Homework – Not again!
Probably every parent has heard it from the kids and wondered if there is a better way to engage kids in learning. In the digital age, we are bombarded with apps, videos and many other medium of communications that every easily distract kids (not to mention adults). There are numerous apps, which will help the kids to do their homework better and memorize more “stuff” - but does that really help in learning? Learning that equips them to do develop a mindset of – getting things done, taking risks and contribute to society? Getting kids to do projects by setting the right boundaries.
Project-based learning is not a new concept; the idea of ‘learning by doing’ was first introduced in 1897 by one of the most prominent American scholars in the first half of the twentieth century, John Dewey. But there are still many people with questions about whether it really has any benefits to children. So what are the benefits of this less home work – more projects approach?
Mark Cuban, billionaire entrepreneur and owner of the Dallas Mavericks, told business insider how when he was 12 years old he needed new sneakers. His dad told him he had to pay for them himself, and so he started selling garbage bags door to door.
Mark Cuban stated
“And I would literally go door to door to door: “Hi, does your family use garbage bags?” And who could say no? So, that’s where I learned to sell. Literally. Every objection [I’d reply], “Of course you use garbage bags, and I bet you pay more than six cents apiece.”... So, I went on from there.”
Mark Cuban had a problem or ‘interesting question’ and he went out and found an answer. This was the stepping stone to a thousand interesting questions he would someday answer, including how to graduate with his bachelor’s and masters in business at the same time.
It’s natural to work hard at something and want recognition for it. After all, hard work is definitely something to be admired and as parents, we should never diminish this! We should always encourage our children to work hard and recognize when they do. However, hard work alone is not enough. Hard work, without results, will not get you very far in the real world. Project-based learning helps children not only learn hard work but how to work hard for the desired outcomes, regardless of how many times you might fail along the way.
Unlike a test you turn in and then throw away after getting your final grade, a project is personal and has more meaning for a child. It also has an end result that the child can be proud of and can look back on with fondness.
Success in learning is often classified as getting an A or being at the top of the class. However, this success does not transfer into life long success. True success is not a competition against others, true success is the willpower to show up and do what is necessary to finish a project. Even when all motivation is gone and the ‘fun part’ has passed.
Traditional learning allows children to find confidence in knowing that they were able to listen and remember what they were taught. However, project-based learning allows children to find a whole new type of confidence. The confidence in knowing they can figure out a problem, even when there is no one there to tell them how. And this confidence can not only help them in learning but in everyday basic day-to-day activities.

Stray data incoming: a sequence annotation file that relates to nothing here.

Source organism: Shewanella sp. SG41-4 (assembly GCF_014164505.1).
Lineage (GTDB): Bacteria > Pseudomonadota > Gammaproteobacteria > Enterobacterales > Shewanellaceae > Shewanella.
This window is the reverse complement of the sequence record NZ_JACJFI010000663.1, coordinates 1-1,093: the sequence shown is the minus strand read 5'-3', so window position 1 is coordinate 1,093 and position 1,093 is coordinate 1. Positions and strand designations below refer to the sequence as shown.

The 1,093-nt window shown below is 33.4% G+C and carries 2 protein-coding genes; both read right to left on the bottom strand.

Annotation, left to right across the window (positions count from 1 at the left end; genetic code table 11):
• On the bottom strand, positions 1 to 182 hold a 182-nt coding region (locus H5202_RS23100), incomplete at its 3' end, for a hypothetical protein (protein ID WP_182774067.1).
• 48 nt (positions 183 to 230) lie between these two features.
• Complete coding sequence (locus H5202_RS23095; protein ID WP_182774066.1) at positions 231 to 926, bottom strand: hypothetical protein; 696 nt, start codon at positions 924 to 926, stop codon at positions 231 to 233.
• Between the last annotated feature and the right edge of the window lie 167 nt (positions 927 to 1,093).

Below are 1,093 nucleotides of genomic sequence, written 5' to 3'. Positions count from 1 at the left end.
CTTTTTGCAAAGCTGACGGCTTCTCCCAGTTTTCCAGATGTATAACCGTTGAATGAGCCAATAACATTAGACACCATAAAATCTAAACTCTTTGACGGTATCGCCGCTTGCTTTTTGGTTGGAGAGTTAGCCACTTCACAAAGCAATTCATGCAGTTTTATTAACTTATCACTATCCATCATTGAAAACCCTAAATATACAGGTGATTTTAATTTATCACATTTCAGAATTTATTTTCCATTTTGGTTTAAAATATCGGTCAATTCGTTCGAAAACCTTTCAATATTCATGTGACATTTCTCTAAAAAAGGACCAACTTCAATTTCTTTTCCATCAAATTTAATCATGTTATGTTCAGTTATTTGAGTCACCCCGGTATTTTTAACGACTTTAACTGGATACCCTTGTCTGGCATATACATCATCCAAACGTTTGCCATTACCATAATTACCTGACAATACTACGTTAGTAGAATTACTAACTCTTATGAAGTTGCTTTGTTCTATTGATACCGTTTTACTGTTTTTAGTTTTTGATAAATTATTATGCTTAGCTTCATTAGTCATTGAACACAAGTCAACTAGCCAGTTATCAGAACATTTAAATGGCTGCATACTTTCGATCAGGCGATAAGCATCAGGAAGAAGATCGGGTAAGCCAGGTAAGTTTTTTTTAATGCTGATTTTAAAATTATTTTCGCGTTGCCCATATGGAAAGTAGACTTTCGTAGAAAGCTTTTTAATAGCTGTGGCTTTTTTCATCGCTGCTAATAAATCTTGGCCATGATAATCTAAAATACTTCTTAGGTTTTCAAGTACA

Unlike traditional learning, project-based learning requires children to go out and look for answers that may not be placed right in front of them. They can not turn to a text-book or notes from a lecture to find everything they need. Working on a project requires a child to think outside the box and to do something that may not have ever been done or thought of before.
Standing out is something everyone wants to do. However, most people still lean towards conformity with learning and pursuing careers. Project-based learning teaches children to pave their own paths and make their own decisions.
Working on a project and knowing that it will be presented in front of others creates a sense of vulnerability. Especially when you don’t have a teacher telling you when the project is good enough or how to make it good enough.
Brene Brown, research professor at the University of Houston, who specializes in courage, vulnerability, shame, and empathy, and author of 5 New York Times bestsellers, once said
“Vulnerability is not winning or losing; it’s having the courage to show up and be seen when we have no control over the outcome. Vulnerability is not weakness; it’s our greatest measure of courage.”
It may not work, but doing a project to the best of your abilities anyways, is a skill and work ethic that is hard to learn. And many people never do. Brene Brown also stated that
“vulnerability is the birthplace of innovation, creativity, and change.”
There are many people out there, myself included, who never took a chance or backed out of an opportunity because the fear of failure was too strong. When you have confidence in yourself, and you know that failure is just another stepping stone, not an end result, a world of opportunities will open up to you.
This is an excerpt from the book Project based learning for Kids. You can get the free e-book by visiting Winning Words Projects, where we coach students to build Arts & Tech projects.
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